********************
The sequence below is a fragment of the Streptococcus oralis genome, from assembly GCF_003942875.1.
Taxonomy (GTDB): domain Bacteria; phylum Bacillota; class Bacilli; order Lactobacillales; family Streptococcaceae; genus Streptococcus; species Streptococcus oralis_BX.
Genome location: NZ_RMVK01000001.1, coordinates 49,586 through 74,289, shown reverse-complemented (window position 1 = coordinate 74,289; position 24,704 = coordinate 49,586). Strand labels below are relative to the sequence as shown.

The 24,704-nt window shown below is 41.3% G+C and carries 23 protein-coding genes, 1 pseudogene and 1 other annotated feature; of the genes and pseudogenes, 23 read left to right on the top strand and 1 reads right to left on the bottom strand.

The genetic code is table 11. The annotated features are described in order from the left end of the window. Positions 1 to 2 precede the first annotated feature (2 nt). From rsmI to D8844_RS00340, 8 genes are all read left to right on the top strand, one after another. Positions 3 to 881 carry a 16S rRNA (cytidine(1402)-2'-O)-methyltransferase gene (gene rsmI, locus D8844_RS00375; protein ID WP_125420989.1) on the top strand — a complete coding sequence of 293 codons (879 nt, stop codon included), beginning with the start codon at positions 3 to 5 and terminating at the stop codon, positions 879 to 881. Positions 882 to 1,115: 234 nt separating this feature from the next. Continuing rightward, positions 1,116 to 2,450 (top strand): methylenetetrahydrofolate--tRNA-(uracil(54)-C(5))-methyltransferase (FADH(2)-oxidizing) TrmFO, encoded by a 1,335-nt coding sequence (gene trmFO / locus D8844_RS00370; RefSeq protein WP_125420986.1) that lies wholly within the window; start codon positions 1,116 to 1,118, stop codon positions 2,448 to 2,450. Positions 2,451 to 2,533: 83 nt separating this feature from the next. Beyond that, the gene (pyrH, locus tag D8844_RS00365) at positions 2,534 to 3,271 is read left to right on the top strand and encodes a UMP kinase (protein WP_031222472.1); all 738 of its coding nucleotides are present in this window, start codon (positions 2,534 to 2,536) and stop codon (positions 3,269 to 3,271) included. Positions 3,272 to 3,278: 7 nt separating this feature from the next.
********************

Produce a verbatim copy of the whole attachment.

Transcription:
The sequence below is a fragment of the Streptococcus oralis genome, from assembly GCF_003942875.1.
Taxonomy (GTDB): domain Bacteria; phylum Bacillota; class Bacilli; order Lactobacillales; family Streptococcaceae; genus Streptococcus; species Streptococcus oralis_BX.
Genome location: NZ_RMVK01000001.1, coordinates 49,586 through 74,289, shown reverse-complemented (window position 1 = coordinate 74,289; position 24,704 = coordinate 49,586). Strand labels below are relative to the sequence as shown.

The 24,704-nt window shown below is 41.3% G+C and carries 23 protein-coding genes, 1 pseudogene and 1 other annotated feature; of the genes and pseudogenes, 23 read left to right on the top strand and 1 reads right to left on the bottom strand.

The genetic code is table 11. The annotated features are described in order from the left end of the window. Positions 1 to 2 precede the first annotated feature (2 nt). From rsmI to D8844_RS00340, 8 genes are all read left to right on the top strand, one after another. Positions 3 to 881 carry a 16S rRNA (cytidine(1402)-2'-O)-methyltransferase gene (gene rsmI, locus D8844_RS00375; protein ID WP_125420989.1) on the top strand — a complete coding sequence of 293 codons (879 nt, stop codon included), beginning with the start codon at positions 3 to 5 and terminating at the stop codon, positions 879 to 881. Positions 882 to 1,115: 234 nt separating this feature from the next. Continuing rightward, positions 1,116 to 2,450 (top strand): methylenetetrahydrofolate--tRNA-(uracil(54)-C(5))-methyltransferase (FADH(2)-oxidizing) TrmFO, encoded by a 1,335-nt coding sequence (gene trmFO / locus D8844_RS00370; RefSeq protein WP_125420986.1) that lies wholly within the window; start codon positions 1,116 to 1,118, stop codon positions 2,448 to 2,450. Positions 2,451 to 2,533: 83 nt separating this feature from the next. Beyond that, the gene (pyrH, locus tag D8844_RS00365) at positions 2,534 to 3,271 is read left to right on the top strand and encodes a UMP kinase (protein WP_031222472.1); all 738 of its coding nucleotides are present in this window, start codon (positions 2,534 to 2,536) and stop codon (positions 3,269 to 3,271) included. Positions 3,272 to 3,278: 7 nt separating this feature from the next.